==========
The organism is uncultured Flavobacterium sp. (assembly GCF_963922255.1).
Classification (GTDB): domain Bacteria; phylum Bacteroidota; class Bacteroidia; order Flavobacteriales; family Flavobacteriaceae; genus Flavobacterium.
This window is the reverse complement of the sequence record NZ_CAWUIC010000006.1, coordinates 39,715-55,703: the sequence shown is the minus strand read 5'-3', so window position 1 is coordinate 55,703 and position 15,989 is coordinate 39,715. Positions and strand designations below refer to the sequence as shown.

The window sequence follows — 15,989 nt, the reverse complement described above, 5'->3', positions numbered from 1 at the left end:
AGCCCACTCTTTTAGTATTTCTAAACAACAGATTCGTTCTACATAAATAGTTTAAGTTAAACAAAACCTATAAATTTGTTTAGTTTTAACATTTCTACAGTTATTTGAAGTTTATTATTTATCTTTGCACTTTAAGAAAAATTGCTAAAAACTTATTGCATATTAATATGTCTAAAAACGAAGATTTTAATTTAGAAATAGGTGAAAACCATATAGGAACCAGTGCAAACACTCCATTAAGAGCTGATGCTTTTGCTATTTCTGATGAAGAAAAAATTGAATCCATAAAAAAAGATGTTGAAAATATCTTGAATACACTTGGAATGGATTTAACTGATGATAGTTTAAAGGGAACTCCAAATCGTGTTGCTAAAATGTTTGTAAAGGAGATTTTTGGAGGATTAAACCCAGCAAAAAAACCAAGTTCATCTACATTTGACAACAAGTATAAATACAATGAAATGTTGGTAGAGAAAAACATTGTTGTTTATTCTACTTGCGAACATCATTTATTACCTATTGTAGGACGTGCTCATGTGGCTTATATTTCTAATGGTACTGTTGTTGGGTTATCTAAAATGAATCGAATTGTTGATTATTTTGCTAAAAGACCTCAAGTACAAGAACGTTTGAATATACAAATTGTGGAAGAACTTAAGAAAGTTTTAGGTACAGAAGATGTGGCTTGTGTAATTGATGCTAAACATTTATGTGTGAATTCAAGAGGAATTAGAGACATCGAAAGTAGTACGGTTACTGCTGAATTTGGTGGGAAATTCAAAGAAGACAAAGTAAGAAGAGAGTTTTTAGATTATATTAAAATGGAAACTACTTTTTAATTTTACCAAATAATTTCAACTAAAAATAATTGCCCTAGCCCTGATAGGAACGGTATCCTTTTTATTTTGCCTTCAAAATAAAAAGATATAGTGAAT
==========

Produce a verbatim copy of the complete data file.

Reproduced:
The organism is uncultured Flavobacterium sp. (assembly GCF_963922255.1).
Classification (GTDB): domain Bacteria; phylum Bacteroidota; class Bacteroidia; order Flavobacteriales; family Flavobacteriaceae; genus Flavobacterium.
This window is the reverse complement of the sequence record NZ_CAWUIC010000006.1, coordinates 39,715-55,703: the sequence shown is the minus strand read 5'-3', so window position 1 is coordinate 55,703 and position 15,989 is coordinate 39,715. Positions and strand designations below refer to the sequence as shown.

The window sequence follows — 15,989 nt, the reverse complement described above, 5'->3', positions numbered from 1 at the left end:
AGCCCACTCTTTTAGTATTTCTAAACAACAGATTCGTTCTACATAAATAGTTTAAGTTAAACAAAACCTATAAATTTGTTTAGTTTTAACATTTCTACAGTTATTTGAAGTTTATTATTTATCTTTGCACTTTAAGAAAAATTGCTAAAAACTTATTGCATATTAATATGTCTAAAAACGAAGATTTTAATTTAGAAATAGGTGAAAACCATATAGGAACCAGTGCAAACACTCCATTAAGAGCTGATGCTTTTGCTATTTCTGATGAAGAAAAAATTGAATCCATAAAAAAAGATGTTGAAAATATCTTGAATACACTTGGAATGGATTTAACTGATGATAGTTTAAAGGGAACTCCAAATCGTGTTGCTAAAATGTTTGTAAAGGAGATTTTTGGAGGATTAAACCCAGCAAAAAAACCAAGTTCATCTACATTTGACAACAAGTATAAATACAATGAAATGTTGGTAGAGAAAAACATTGTTGTTTATTCTACTTGCGAACATCATTTATTACCTATTGTAGGACGTGCTCATGTGGCTTATATTTCTAATGGTACTGTTGTTGGGTTATCTAAAATGAATCGAATTGTTGATTATTTTGCTAAAAGACCTCAAGTACAAGAACGTTTGAATATACAAATTGTGGAAGAACTTAAGAAAGTTTTAGGTACAGAAGATGTGGCTTGTGTAATTGATGCTAAACATTTATGTGTGAATTCAAGAGGAATTAGAGACATCGAAAGTAGTACGGTTACTGCTGAATTTGGTGGGAAATTCAAAGAAGACAAAGTAAGAAGAGAGTTTTTAGATTATATTAAAATGGAAACTACTTTTTAATTTTACCAAATAATTTCAACTAAAAATAATTGCCCTAGCCCTGATAGGAACGGTATCCTTTTTATTTTGCCTTCAAAATAAAAAGATATAGTGAAT